Northern Ireland news

Co Armagh man struck and partially blinded by a baton round as a schoolboy secures date for an appeal against failed compensation claim

Gavin McKenna. Picture by Hugh Russell

A Co Armagh man struck and partially blinded by a baton round as a schoolboy has secured a date for an appeal against his failed £225,000 compensation claim.

Gavin McKenna is challenging a High Court ruling that the British soldier who fired the plastic bullet in Lurgan used reasonable force.

Northern Ireland’s Lady Chief Justice, Dame Siobhan Keegan, confirmed on Wednesday that the case will be heard in October.

In April 1997 Mr McKenna, then aged 13, sustained a permanent eye injury when struck in the face by the baton round near the town’s staunchly republican Kilwilkie estate.

He sued the Ministry of Defence for negligence, insisting he was an entirely innocent victim out gathering wood for a bonfire with two friends.

The MoD argued reasonable force had been deployed after a six-man Royal Irish Regiment foot patrol was targeted by up to 30 youths hurling stones, bricks and bottles.

A single, aimed baton round was fired at another identified target in the crowd because of the risk to the soldiers’ lives and wellbeing, according to the defendant.

With the level of potential damages agreed at £225,000, the case centred on a dispute over liability.

In evidence to the High Court, Mr McKenna recalled being hit by the plastic bullet as he stood up in a field beside the Antrim Road.

Belfast High Court

He stated that he was unaware of any British Army unit in the area and specifically denied involvement in any public disorder that night.

The former lance corporal who fired the round said one group of youths came out of the Kilwilkie estate to attack his unit before a second crowd emerged from a wooded area to throw more missiles.

Along with a senior ranking corporal, he became separated from the other four members of their patrol at the Bell’s Row crossing.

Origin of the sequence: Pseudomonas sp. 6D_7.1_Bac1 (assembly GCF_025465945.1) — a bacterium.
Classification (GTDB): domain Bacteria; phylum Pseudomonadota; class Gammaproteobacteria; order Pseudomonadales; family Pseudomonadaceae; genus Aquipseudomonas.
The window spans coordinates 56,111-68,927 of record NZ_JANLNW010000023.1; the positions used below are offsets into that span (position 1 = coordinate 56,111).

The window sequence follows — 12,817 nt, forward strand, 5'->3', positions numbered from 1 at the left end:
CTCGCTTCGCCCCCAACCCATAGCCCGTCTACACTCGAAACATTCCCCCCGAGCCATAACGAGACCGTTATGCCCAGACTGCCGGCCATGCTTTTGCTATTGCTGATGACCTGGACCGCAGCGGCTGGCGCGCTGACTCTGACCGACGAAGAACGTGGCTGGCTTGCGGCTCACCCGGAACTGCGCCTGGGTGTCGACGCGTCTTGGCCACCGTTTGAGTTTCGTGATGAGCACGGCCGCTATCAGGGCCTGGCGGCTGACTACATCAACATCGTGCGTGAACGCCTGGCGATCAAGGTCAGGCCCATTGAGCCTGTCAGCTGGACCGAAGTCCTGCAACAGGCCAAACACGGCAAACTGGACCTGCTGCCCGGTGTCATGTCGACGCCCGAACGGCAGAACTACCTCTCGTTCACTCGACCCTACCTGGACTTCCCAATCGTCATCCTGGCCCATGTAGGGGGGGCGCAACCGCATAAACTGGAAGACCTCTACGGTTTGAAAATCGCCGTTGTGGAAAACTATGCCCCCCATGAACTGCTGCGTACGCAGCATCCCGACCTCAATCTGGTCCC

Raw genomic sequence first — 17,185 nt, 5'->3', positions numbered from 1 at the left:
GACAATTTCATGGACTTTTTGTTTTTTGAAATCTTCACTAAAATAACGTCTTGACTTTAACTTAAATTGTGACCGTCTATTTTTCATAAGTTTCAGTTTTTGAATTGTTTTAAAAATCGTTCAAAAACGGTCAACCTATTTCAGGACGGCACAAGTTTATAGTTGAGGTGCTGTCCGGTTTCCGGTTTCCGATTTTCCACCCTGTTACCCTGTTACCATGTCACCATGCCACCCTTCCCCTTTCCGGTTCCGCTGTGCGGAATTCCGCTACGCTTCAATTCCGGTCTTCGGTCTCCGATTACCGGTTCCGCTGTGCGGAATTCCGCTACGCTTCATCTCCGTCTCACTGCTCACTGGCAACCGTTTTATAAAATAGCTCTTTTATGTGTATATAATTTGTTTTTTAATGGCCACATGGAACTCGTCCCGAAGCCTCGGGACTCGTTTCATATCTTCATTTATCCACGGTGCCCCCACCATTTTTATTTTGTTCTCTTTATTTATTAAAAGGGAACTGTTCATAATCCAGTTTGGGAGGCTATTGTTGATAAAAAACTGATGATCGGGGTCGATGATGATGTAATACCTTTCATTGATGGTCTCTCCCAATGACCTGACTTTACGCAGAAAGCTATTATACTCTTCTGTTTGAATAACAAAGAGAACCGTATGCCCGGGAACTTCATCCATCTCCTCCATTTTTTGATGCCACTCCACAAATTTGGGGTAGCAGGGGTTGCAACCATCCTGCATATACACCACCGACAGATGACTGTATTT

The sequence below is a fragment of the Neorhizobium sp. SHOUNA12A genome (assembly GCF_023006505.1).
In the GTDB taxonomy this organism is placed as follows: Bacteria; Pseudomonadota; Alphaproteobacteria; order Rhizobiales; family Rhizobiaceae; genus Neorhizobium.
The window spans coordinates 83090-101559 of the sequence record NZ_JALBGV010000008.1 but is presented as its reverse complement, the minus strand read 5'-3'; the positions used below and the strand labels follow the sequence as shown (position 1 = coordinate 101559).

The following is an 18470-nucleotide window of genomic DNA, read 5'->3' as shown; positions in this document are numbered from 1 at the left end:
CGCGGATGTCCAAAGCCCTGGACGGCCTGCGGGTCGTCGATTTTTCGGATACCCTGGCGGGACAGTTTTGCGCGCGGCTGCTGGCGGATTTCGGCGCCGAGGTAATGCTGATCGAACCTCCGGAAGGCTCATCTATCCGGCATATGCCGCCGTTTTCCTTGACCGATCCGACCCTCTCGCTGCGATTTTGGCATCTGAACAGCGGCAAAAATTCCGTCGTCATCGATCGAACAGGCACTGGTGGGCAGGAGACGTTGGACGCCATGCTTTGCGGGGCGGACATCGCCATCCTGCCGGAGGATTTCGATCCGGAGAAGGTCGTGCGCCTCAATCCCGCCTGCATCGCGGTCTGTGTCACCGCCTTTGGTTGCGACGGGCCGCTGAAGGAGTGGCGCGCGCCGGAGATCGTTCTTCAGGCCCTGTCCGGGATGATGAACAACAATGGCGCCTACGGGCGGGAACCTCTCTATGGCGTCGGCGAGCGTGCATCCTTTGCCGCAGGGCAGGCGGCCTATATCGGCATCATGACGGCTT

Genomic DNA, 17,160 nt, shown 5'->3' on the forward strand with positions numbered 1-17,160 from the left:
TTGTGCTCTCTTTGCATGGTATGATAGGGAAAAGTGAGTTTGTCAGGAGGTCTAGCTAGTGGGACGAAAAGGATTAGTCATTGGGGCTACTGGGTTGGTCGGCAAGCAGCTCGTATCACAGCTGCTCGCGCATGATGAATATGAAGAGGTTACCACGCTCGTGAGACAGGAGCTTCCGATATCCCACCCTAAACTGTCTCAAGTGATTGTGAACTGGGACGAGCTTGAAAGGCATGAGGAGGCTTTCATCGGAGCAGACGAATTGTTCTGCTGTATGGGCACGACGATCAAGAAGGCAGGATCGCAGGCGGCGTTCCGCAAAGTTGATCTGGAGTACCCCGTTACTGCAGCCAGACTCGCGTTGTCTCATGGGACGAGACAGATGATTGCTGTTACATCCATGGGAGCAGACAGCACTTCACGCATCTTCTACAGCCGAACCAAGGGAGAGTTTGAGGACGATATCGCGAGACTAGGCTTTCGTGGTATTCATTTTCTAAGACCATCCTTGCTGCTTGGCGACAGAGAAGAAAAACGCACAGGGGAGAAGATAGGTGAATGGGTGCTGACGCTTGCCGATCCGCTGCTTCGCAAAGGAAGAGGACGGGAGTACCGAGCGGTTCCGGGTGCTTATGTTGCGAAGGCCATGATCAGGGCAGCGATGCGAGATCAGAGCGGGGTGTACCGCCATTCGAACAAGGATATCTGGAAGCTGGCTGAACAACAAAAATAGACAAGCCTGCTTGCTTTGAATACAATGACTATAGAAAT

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Fearing they were to be completely cut off from the rest of the unit as part of a pre-planned ambush, the ex-soldier stated the concern was their weapons would be taken and used against them.

He was ordered to fire the baton gun at another youth 30 metres away with a Celtic scarf over his face and apparently getting ready to throw a rock, the court heard.

He aimed at the target’s legs but could not say who the round struck.

Both soldiers were then able to sprint down the road, rejoin the rest of their patrol and return to Lurgan police station.

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In February this year a High Court judge dismissed the claim for compensation.

He found that the lance corporal and his military colleague had come under sustained attack and genuinely feared for their safety.

Mr McKenna was neither the intended target nor part of the crowd advancing towards the soldiers, the judge concluded, but had been struck on the head while still crouching or hunkering down.

Despite acknowledging the plaintiff had been very unfortunate to be seriously injured, he held that the soldier had been entirely justified in firing the baton round. 

That determination is now set to be challenged at the Court of Appeal.

Lawyers representing Mr McKenna may also seek to introduce new material featured in a BBC Spotlight programme about the use of plastic bullets against children during the Troubles.

Solicitor Gavin Booth said outside court: “We contend that this action was wrongly decided on a fundamental point about negligence.

“This case has caused outrage among several families who lost children to plastic bullets during the conflict.”